Painter, art teacher and elder brother of Ronald HORTON studied at Brighton School of Art on a scholarship between 1912 and 1916, passing the Department of Education drawing examination with a distinction in 1914. He taught in a number of institution such as the Royal College of Art and the Ruskin School of Drawing at Oxford where he was Master of Drawing (1949-1964). His work is in a number of public collections including the Tate, the Imperial War Museum, the National Portrait Gallery and Brighton Museum & Art Gallery.
Percy Horton was highly politicised from an early age, joining the Labour Party in 1913 and the No-Conscription Fellowship on the introduction of conscription in 1916 at the height of the First World War. His subsequent refusal to participate in the war effort led to two years of hard labour in Calton Prison, Edinburgh. After the War he resumed his artistic education at the Central School of Arts & Crafts, London, (1919-20), being influenced by the work of Cézanne which he had seen in the ‘Modern French Painting’ exhibition at the Mansard Exhibition, London in 1919. Following a brief interlude as assistant art teacher at Rugby School he returned to the Central to study painting full-time. He went on to the Royal College of Art with a Royal Exhibition (1922-24), studying under Henry Moore, Eric Ravilious and Edward Bawden and gaining a distinction for his diploma work in painting. After a five-year period as part-time drawing maser at Bishop’s Stortford College and the Working Men’s College, London, he was invited in 1930 by William Rothenstein, Rector of the RCA, to become a member of the teaching staff and remained there until 1949. During the 1930s Horton painted a number of portraits of the unemployed, maintaining his political interests by joining, and exhibiting regularly at, the Artists’ International Association, established in 1933). He became a member of the AIA Advisory Council in 1941, the year in which he also began serving on the Council of the Central Institute of Art & Design (established 1939).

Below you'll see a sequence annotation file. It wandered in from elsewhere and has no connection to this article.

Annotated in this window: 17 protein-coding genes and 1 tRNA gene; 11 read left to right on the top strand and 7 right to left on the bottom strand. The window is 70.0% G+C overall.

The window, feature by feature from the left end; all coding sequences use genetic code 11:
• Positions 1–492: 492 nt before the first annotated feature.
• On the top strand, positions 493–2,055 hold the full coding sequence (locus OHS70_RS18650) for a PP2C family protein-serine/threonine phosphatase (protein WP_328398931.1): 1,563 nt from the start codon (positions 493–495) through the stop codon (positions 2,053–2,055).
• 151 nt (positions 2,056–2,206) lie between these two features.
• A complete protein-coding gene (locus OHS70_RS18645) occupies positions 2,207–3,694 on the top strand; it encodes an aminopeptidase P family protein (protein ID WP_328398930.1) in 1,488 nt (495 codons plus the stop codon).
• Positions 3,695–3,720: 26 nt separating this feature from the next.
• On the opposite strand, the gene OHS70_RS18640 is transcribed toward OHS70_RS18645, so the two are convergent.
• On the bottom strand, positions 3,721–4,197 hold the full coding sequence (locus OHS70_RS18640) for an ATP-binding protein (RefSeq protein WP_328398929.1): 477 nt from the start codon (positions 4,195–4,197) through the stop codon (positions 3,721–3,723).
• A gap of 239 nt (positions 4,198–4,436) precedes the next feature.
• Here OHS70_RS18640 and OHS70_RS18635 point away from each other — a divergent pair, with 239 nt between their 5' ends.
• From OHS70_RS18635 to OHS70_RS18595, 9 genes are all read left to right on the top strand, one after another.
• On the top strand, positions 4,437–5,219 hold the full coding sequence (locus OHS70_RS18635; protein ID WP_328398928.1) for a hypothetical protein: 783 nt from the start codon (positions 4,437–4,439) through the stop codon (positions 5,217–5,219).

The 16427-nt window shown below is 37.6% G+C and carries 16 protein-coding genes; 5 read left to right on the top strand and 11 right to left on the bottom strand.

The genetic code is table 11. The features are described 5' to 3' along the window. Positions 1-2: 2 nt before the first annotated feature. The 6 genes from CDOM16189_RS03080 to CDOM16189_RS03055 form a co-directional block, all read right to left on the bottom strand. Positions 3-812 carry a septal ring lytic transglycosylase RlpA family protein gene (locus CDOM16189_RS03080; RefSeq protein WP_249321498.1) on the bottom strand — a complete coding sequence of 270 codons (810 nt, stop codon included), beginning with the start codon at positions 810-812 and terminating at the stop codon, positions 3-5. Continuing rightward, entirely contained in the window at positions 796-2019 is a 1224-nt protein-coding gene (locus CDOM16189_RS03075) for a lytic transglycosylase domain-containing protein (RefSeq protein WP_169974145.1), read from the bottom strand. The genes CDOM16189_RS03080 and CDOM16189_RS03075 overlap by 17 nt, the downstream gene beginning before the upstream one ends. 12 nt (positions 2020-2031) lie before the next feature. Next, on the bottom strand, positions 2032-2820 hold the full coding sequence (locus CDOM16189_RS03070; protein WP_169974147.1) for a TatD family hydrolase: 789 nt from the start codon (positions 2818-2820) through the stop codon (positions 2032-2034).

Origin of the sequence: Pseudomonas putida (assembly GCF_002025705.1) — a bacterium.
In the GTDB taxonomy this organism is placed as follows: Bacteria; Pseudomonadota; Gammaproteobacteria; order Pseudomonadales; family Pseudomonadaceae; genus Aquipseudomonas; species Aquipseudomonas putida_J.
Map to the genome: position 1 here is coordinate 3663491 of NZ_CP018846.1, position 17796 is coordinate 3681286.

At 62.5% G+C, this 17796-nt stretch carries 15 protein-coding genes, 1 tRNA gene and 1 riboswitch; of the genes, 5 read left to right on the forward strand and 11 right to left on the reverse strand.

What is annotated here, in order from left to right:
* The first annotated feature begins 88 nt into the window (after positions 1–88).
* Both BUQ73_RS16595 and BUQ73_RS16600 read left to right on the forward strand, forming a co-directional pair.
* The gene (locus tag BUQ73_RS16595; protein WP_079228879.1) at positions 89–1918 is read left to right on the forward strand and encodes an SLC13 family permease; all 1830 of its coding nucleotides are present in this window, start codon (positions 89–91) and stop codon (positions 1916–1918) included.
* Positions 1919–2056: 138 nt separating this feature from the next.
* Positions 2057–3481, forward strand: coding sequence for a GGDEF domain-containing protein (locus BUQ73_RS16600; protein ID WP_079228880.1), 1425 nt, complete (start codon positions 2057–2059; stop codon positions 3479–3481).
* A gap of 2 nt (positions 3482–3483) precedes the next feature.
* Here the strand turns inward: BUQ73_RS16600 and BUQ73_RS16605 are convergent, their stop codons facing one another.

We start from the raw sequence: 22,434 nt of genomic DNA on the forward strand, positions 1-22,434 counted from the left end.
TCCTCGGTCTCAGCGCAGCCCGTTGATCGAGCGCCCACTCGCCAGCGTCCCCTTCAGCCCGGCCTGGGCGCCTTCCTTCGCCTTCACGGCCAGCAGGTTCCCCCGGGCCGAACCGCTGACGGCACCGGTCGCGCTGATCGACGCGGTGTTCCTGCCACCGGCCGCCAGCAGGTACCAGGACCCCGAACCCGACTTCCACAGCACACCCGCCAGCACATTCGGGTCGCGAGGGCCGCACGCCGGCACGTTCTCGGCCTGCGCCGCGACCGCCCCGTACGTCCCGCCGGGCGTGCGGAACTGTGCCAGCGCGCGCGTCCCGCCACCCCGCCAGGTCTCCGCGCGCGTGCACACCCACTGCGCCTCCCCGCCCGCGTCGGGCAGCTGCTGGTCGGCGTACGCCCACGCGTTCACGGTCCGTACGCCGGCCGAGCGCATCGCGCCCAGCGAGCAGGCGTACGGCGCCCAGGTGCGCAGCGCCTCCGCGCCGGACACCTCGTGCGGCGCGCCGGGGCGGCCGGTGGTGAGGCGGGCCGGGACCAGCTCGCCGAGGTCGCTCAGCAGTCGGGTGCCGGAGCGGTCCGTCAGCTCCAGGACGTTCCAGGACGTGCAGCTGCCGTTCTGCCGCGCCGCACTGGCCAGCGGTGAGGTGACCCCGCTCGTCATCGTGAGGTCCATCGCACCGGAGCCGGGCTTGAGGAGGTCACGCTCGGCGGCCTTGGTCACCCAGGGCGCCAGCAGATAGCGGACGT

During the Second World War the Royal College was evacuated to Ambleside in the Lake District, the countryside and its inhabitants inspiring a number of Horton’s paintings. Landscape was to become a feature of much of his mature work that portrayed the scenes from the South Downs, Dulwich and Provence. Also during the War years the War Artists Advisory Committee, chaired by Sir Kenneth Clark, invited him to undertake specific works such as the painting Blind Workers in a Birmingham Factory (c.1942).
Horton was elected as Master of Drawing at the Ruskin School of Drawing in 1949 where he remained until 1964, producing many portraits of leading Oxford figures including Roger Bannister to mark his achievement of the sub four minute mile. Following his retirement Horton still maintained a contact with education through part-time posts at Hastings School of Art and the Sir John Cass School, London.